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Dr. Who visits Mesa on schedule

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1987-10-16 Arizona Republic.jpg

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PBS sci-fi series' fans can investigate 'Tardis'


Events/Preview

DR. WHO CELEBRATION & TOUR Fan fair, 10 a.m. to 9 p.m. Saturday in the Rendezvous Center at Mesa Amphitheatre. Tickets are $7.50 at the door, free for children under 5.

In a deserted wood lot somewhere in England, the stillness of a sunny morning is broken by a mechanical wheezing that rises and falls in volume, sounding like the final gasps of an overworked vacuum cleaner. A moment later a blue, wooden box the size of a telephone booth materializes from thin air. A door opens and a tall, outlandishly attired man steps out, followed by an attractive female companion.

"Here we are," he says. "England, in the year 1066."

His companion looks around, then points to a television antenna on a distant roof. "I don't think so, Doctor. I think you missed again."

So might begin a typical episode of Dr. Who, a British science-fiction series now in its 24th season that draws a worldwide audience of 110 million viewers, including those who tune in at 11 p.m. Saturdays and noon Sundays on KAET-TV (Channel 8).

The main character, known simply as "the Doctor," is a member of a powerful alien race called the Time Lords. The mysterious blue box is his "Tardis" — a combination time machine and space ship.

Like Star Trek in its heyday, Dr. Who has acquired a large and loyal following. Throughout the country, fans gather at Dr. Who conventions, where they exchange trivia, meet the actors and view videotapes of episodes that are not yet available on PBS.

Such a convention is scheduled in the Mesa Amphitheatre on Saturday with documentary videos, merchandise and an opportunity to meet actress Janet Fielding, who from 1981 to 1984 played Tegan Jovanka, one of the Doctor's human companions.

Fielding will appear periodically throughout the day to meet with fans, answer questions and sign autographs. An Australian by birth, Fielding played Tegan as an airline stewardess who blundered into the Doctor's Tardis thinking it was a phone booth. Before she fully understood what was happening, she found herself on a wild ride through time and space, and spent most of her first season trying to get the Doctor — who is not an expert at piloting the Tardis — to take her back home.

The centerpiece of the Doctor Who Celebration & Tour, however, is not human. It's a 48-foot van housing a mock-up of the Tardis control panel and animated exhibits showing some of the program's best-known monsters.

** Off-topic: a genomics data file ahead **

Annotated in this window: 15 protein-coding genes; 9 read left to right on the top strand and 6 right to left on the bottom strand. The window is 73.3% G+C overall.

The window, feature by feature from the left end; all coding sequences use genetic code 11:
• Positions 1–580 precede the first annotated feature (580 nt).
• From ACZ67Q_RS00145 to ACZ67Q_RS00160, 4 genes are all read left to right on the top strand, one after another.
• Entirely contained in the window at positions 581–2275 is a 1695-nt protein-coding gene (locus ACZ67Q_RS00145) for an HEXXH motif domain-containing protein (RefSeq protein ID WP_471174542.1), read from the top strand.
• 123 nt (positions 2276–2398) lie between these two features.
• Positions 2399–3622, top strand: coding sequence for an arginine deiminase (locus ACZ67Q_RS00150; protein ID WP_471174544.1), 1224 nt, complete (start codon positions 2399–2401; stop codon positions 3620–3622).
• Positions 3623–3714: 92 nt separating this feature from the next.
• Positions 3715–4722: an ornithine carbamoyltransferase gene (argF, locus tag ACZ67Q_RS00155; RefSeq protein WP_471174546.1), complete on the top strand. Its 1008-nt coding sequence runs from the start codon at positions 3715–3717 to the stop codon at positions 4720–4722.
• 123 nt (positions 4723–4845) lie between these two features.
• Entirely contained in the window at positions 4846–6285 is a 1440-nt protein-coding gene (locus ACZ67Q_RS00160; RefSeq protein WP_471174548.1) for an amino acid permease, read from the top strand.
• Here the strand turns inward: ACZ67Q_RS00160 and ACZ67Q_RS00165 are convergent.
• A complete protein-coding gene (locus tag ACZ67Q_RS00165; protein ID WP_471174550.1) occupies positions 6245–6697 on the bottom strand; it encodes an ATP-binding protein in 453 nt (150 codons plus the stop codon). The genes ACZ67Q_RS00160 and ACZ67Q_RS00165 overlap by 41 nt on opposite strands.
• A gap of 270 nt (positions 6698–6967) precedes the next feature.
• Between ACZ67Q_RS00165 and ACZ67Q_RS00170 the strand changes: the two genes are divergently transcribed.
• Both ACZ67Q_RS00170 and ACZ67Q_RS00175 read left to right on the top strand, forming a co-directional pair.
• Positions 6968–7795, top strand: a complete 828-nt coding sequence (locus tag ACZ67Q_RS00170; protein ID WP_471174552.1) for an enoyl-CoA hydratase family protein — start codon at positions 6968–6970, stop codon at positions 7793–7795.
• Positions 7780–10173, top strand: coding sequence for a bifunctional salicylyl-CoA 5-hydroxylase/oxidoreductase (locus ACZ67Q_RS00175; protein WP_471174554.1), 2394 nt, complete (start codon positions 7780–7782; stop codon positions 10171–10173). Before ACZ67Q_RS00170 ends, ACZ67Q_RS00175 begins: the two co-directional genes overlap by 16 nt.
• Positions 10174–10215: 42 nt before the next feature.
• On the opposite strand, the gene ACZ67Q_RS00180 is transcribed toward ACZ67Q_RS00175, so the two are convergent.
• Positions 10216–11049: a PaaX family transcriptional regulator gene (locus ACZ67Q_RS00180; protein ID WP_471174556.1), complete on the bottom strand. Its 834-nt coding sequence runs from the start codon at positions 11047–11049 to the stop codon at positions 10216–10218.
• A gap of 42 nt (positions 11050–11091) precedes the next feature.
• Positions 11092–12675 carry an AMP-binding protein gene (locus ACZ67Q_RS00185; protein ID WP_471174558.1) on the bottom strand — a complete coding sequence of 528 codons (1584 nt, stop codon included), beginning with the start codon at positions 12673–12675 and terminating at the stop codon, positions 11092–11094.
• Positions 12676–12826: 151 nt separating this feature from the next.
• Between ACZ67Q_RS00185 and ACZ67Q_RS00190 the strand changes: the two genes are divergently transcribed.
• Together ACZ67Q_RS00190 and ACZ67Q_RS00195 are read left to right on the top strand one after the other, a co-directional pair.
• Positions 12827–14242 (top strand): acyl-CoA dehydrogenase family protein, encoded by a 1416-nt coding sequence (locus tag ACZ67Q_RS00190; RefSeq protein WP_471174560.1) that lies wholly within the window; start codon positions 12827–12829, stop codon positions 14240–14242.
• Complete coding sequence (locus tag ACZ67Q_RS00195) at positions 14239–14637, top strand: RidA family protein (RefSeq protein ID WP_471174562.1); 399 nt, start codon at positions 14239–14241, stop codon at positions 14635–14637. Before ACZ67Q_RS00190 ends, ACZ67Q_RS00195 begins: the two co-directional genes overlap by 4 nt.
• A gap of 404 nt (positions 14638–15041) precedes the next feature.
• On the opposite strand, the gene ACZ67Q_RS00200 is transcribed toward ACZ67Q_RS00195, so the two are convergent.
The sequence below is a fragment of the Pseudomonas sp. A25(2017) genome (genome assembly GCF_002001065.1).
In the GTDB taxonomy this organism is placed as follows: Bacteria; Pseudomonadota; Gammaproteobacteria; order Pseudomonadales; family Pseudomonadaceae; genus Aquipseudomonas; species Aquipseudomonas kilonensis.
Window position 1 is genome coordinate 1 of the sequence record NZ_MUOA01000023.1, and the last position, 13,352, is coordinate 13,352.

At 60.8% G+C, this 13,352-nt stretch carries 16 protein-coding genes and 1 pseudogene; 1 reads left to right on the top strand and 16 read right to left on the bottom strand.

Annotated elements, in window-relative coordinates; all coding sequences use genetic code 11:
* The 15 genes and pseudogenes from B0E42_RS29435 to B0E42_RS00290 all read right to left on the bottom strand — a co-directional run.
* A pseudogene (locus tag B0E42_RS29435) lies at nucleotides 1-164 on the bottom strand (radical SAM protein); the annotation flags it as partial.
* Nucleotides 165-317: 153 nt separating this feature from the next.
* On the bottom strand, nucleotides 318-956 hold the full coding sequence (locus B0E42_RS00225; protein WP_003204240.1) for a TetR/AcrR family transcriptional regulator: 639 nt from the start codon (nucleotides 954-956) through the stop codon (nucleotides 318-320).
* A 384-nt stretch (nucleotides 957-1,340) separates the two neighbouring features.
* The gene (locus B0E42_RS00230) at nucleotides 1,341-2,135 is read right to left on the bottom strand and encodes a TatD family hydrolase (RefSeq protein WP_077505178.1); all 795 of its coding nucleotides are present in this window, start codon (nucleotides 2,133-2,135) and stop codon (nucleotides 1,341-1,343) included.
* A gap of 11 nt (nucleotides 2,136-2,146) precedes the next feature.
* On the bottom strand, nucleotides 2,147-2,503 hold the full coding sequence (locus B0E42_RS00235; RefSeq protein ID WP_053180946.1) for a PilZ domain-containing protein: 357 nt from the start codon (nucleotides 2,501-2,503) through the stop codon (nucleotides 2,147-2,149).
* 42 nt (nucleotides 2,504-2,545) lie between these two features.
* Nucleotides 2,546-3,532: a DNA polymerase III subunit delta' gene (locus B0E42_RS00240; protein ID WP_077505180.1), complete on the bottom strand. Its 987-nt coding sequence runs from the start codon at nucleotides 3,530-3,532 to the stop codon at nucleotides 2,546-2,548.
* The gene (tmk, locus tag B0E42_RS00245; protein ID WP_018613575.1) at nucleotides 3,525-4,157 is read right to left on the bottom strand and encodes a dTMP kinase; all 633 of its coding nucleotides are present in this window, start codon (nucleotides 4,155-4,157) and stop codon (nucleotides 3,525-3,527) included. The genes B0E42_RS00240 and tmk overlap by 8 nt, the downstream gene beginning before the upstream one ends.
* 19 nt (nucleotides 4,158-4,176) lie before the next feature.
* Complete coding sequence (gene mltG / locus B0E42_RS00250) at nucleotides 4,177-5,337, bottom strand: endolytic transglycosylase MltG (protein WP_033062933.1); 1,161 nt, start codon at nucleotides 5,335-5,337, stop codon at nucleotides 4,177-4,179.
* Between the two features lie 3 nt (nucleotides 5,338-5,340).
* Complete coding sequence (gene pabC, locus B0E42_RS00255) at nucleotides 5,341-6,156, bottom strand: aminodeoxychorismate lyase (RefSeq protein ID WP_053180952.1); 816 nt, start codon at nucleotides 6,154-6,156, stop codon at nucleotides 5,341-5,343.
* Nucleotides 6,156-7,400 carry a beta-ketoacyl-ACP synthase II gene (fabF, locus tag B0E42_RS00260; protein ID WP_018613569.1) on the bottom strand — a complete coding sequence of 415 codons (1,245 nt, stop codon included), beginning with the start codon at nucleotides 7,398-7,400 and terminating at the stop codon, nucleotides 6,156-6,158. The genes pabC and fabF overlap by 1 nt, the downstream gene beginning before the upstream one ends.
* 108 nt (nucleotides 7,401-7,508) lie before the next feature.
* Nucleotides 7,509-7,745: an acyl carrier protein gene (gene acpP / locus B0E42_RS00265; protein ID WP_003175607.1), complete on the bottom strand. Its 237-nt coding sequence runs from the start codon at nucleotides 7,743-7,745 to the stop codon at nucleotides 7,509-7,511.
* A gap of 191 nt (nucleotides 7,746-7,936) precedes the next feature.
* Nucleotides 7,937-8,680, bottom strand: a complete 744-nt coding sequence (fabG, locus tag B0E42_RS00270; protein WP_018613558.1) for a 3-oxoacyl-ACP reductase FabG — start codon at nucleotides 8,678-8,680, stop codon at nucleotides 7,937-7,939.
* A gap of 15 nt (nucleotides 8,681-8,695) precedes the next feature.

Allen Chamberlain, assistant program manager for the PBS station in Sacramento, Calif., visited the mobile exhibit in London before it began its 185-city American tour. "I was impressed," Chamberlain says. "It is so seldom that Americans get a chance to get onto a British television set — and what's happened here is that they've brought the set to us."

Although Dr. Who has become one of the most popular BBC series ever aired by PBS, the reasons for its following may not be clear to the uninitiated. Its success certainly isn't due to its special effects, which by Hollywood standards are generally poor and often laughable. Nor is it due to the plots, which are frequently juvenile, contrived or incomprehensibly convoluted.

The primary attraction is probably its main character, who, in the words of one fan, "travels around the universe visiting sick societies and figuring out how to cure them."

The Doctor is often cranky, self-centered or absent-minded, but his hearts — he has two of them — are in the right places, and he usually triumphs not only over his foes but also over his own shortcomings.

At its best, Dr. Who is an entertaining mixture of humor, adventure and interesting ideas, a show that proves science fiction can be produced without a large budget. Many fans appreciate that: Dr. Who allows them to use their imaginations.

Disclaimer: These citations are created on-the-fly using primitive parsing techniques. You should double-check all citations. Send feedback to whovian@cuttingsarchive.org

  • APA 6th ed.: Lovett, Richard A. (1987-10-16). Dr. Who visits Mesa on schedule. The Arizona Republic p. D1.
  • MLA 7th ed.: Lovett, Richard A.. "Dr. Who visits Mesa on schedule." The Arizona Republic [add city] 1987-10-16, D1. Print.
  • Chicago 15th ed.: Lovett, Richard A.. "Dr. Who visits Mesa on schedule." The Arizona Republic, edition, sec., 1987-10-16
  • Turabian: Lovett, Richard A.. "Dr. Who visits Mesa on schedule." The Arizona Republic, 1987-10-16, section, D1 edition.
  • Wikipedia (this article): <ref>{{cite news| title=Dr. Who visits Mesa on schedule | url=http://cuttingsarchive.org/index.php/Dr._Who_visits_Mesa_on_schedule | work=The Arizona Republic | pages=D1 | date=1987-10-16 | via=Doctor Who Cuttings Archive | accessdate=11 April 2021 }}</ref>
  • Wikipedia (this page): <ref>{{cite web | title=Dr. Who visits Mesa on schedule | url=http://cuttingsarchive.org/index.php/Dr._Who_visits_Mesa_on_schedule | work=Doctor Who Cuttings Archive | accessdate=11 April 2021}}</ref>